Investors Consider Qualified Opportunity Zone Planning

Save as PDF

Section 1400Z-2(a) of the Internal Revenue Code of 1986 (the “Code”), enacted as part of the 2017 federal Tax Cuts and Jobs Act is designated to spark long-term capital investment into low-income and urban communities, now called the “Opportunity Zone Program.” Via the Qualified Opportunity Zone Program, developers and investors can tap into and reinvest their unrealized capital gains without paying capital gains for a period of time, if at all. Below is a brief fact sheet that can answer a client’s basic questions and concerns.

What is a Qualified Opportunity Zone?

A Qualified Opportunity Zone (“QOZ”) is an economically-distressed community where new investments, under certain conditions, may be eligible for preferential tax treatment. Localities qualify as QOZs if they have been nominated for that designation by the state and that nomination has been certified by the Secretary of the US Treasury. You can obtain a list of the designated QOZs for New Jersey and New York at the website address below.

What is a Qualified Opportunity Fund?

A Qualified Opportunity Fund (“QOF”) is an investment vehicle that is set up as either a partnership or corporation for investing in eligible property that is located in a QOZ and that utilizes the investor’s gains from a prior investment for funding the QOF.

What are the tax benefits of investing in a QOF?

Investors who invest capital gains into a QOF within 180 days of selling an asset can defer their capital gain taxes – that is, they will not need to pay tax on the amount of gain that is reinvested in the tax year that the gain occurred.  In addition, investors who invest capital gains into a QOF may reduce the tax by up to 15%.  The rules provide that capital gains invested in a QOF will receive a step up in basis of 10% if held for at least five years and by an additional 5% if held for at least seven years, excluding up to 15% of the original gain from taxation.

The law currently provides that the deferral of such gain terminates on December 31, 2026, so investors should be aware they will owe tax upon the earlier of the date the QOF investment is sold or December 31, 2026.  Investors should reserve funds or otherwise plan for the tax payment.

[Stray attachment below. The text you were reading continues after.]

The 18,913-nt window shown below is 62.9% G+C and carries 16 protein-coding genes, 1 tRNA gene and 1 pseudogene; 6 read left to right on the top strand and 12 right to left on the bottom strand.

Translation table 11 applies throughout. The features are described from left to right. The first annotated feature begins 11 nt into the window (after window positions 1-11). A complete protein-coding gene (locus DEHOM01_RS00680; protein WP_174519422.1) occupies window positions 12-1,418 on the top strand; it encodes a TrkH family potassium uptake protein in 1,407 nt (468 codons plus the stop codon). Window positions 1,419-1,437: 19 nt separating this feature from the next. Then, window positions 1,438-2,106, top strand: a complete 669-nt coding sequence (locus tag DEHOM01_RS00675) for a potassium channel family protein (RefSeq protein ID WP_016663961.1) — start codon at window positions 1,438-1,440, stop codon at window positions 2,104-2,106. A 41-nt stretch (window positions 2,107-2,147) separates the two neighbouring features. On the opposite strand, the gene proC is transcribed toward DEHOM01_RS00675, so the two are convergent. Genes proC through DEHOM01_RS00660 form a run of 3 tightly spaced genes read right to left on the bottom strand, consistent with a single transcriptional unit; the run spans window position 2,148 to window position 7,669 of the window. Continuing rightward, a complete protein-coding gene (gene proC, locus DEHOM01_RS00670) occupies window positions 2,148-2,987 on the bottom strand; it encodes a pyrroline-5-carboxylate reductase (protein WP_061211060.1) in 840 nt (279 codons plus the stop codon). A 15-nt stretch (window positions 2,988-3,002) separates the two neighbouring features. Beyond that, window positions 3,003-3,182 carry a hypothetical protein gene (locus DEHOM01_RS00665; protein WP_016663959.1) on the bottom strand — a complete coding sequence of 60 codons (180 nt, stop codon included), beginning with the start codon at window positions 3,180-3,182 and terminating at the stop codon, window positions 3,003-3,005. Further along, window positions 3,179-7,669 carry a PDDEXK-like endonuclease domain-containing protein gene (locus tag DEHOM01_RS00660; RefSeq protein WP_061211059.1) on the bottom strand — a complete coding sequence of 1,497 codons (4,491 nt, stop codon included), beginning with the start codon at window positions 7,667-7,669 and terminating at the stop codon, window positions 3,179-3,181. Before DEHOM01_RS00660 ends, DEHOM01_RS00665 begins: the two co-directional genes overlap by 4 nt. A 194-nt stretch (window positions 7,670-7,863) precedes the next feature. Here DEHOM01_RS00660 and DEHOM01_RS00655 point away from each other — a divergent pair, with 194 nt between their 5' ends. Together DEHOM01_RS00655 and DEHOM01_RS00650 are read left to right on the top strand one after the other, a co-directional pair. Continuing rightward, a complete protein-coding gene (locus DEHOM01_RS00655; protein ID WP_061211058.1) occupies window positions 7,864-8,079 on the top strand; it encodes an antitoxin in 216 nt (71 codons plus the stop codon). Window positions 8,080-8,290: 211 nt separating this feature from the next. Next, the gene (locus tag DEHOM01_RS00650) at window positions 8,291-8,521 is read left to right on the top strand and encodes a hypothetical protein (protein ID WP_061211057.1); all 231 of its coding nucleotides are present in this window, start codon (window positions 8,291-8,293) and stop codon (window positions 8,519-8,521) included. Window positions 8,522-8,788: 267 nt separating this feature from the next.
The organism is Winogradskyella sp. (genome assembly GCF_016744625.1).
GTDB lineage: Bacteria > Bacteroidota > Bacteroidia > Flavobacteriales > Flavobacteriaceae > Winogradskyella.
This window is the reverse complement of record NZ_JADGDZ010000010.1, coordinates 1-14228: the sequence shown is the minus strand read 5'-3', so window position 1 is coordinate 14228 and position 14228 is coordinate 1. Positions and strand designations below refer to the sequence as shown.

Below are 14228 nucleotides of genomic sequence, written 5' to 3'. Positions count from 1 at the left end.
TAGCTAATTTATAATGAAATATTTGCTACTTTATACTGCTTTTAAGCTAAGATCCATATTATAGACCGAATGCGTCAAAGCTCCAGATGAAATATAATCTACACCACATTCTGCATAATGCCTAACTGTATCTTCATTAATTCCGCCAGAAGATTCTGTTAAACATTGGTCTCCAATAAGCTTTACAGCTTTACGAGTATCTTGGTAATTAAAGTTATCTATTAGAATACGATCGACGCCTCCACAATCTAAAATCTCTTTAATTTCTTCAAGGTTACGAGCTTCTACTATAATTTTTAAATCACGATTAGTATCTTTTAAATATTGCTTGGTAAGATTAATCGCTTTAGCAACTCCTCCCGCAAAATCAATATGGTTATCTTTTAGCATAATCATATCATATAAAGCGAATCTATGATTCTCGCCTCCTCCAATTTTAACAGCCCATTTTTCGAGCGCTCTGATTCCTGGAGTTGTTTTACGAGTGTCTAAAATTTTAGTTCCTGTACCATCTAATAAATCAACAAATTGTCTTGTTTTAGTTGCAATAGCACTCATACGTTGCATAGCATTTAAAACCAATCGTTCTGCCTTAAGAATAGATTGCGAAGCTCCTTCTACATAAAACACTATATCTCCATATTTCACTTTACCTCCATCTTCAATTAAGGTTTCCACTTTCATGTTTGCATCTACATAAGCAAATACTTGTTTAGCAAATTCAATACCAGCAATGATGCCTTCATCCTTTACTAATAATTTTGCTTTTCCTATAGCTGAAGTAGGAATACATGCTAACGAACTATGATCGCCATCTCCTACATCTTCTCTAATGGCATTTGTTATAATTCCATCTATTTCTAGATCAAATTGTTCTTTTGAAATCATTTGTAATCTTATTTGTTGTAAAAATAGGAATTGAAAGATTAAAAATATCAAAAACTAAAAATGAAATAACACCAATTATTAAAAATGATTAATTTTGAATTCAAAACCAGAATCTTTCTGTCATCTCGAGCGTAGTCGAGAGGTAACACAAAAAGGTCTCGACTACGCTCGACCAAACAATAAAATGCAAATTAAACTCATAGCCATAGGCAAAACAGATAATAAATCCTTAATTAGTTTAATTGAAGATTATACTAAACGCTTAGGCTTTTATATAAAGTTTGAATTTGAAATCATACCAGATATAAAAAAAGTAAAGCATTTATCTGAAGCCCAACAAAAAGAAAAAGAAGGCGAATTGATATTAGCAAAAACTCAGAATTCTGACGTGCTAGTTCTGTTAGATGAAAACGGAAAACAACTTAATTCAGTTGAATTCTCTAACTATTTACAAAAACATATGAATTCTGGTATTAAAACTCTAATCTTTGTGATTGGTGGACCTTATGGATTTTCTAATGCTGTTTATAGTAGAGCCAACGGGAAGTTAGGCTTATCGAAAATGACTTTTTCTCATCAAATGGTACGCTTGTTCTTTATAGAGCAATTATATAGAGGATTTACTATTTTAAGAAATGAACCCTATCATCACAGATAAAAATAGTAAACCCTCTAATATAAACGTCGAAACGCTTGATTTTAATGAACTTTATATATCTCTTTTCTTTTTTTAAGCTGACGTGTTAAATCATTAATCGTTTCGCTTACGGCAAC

In addition to deferring tax on a realized gain, the law also provides that, if the investment in the QOF is held for at least 10 years, the gain accrued while invested is permanently excluded from taxable income upon the sale or exchange of the investment.

What kind of gains qualify to invest in a QOF?

Any long or short term capital gain is eligible for the tax treatment described above.

When does one need to invest into a QOF to receive maximum tax benefits?

Within 180 days from the date the asset is sold an investor must invest in a QOF to defer the capital gain on the sale of the asset. Thus, every investor’s clock will be expiring at different times and investors need to be aware of the following important deadlines:

  • December 31, 2019 – for investors who want to benefit from the 15% reduction in taxable gain, they must have held their QOF interest for 7 years by December 31, 2026.
  • December 31, 2021, for investors who want to benefit from the 10% reduction in capital gain.

How does one structure a QOF?

The QOF has to be a newly incorporated corporation or partnership that holds 90% of its assets in QOZ property. The Code defines a QOF as “any investment vehicle which is organized as a corporation or a partnership for the purpose of investing in a QOF.” Thus, when forming the QOF, include in the QOF organizational documents the required “purpose clause.” The Code is silent as to whether a QOF can be an LLC, but since LLCs with multiple members default to partnership status for tax purposes (and since an LLC can elect to be a corporation for tax purposes), LLCs should be a permitted type of legal entity for QOFs.